I do not know to which of you I am speaking, but you know who you are. More importantly God knows who you are. Again, to you, I do not have a message of shame and reproach; but one of hope and encouragement. Today, God can soften your heart! I don’t care if you’ve called yourself a Christian all your life. I don’t care if you are a pastor’s kid or a minister in the Lord’s Church. If you don’t have a joy and an excitement in the things I am saying then God has an offer for you today. “Today”, the apostle says “Today, if you hear his voice, do not harden your hearts as in the rebellion of Israel.”

For the rest of you, those who are excited about serving the Lord by living or by dying. Look around you. God’s Church is full of people who are like you. People who are willing to walk around the world barefoot if that is what the Lord called them to do. Feel the comradery in that. Feel the fellowship. Look around at your fellow soldiers. More mighty and victorious than any army that ever walked the face of the earth are we in Christ. Stop, and let that thought sink into your bones for a moment. There is no force on earth that can stop the armies of the Lord. The suffering saints will be triumphant.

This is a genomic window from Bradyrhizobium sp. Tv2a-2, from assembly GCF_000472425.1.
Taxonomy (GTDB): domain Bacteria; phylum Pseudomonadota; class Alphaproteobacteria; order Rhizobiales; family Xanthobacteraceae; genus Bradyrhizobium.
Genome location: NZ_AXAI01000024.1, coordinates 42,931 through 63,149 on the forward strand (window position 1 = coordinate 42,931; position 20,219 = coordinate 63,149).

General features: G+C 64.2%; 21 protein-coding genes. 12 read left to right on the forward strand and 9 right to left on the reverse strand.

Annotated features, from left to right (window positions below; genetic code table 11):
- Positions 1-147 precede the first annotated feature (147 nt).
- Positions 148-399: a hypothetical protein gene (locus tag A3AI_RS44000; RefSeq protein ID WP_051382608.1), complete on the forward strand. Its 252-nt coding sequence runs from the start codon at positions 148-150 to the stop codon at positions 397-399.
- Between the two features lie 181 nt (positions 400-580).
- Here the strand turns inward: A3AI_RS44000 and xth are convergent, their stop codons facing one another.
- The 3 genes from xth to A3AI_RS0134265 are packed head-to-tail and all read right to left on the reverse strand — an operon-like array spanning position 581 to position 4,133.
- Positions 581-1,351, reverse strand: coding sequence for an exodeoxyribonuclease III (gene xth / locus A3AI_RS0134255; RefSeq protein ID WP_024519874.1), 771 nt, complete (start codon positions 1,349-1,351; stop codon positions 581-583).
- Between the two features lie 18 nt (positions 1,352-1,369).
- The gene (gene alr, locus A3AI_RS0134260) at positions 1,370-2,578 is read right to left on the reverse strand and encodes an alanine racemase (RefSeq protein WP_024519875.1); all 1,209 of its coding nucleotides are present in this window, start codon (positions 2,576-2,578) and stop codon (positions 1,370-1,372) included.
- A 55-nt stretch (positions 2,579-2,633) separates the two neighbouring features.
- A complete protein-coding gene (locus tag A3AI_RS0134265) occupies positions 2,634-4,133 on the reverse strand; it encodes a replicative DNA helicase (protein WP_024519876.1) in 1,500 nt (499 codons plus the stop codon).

If God Loves Me, Why Don't I Suffer

During a pastor’s conference in 1999, in response to a question regarding the lack of persecution in America, John Piper said the following:

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Avoidance ethics, avoidance ethics, is probably not what Paul meant by; “Those who desire to be Godly will be persecuted (2Tim. 3:12).” I think Godliness is such a radical God-orientation that you are freed from the things of this world for risk-taking, big time, in love.

[skipped portion]

I just think radical godliness will get you in trouble, and then you wont have to ask the question you just asked anymore, and neither will I.
(source)

In other words, if we loved like Christ loved, we would be persecuted (John 15:20). Or, stated negatively, some Christians are not persecuted more because they don’t love more. That is a concerning thought.

Oh, for God-likeness. Oh that I, even I, could be made like Christ, conforming to His perfect holiness.

Here are some more verses to consider along these lines:
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Suffer for God Not for Vanity

1 Peter 3:17

17 For it is better to suffer for doing good, if that should be God’s will, than for doing evil. (ESV)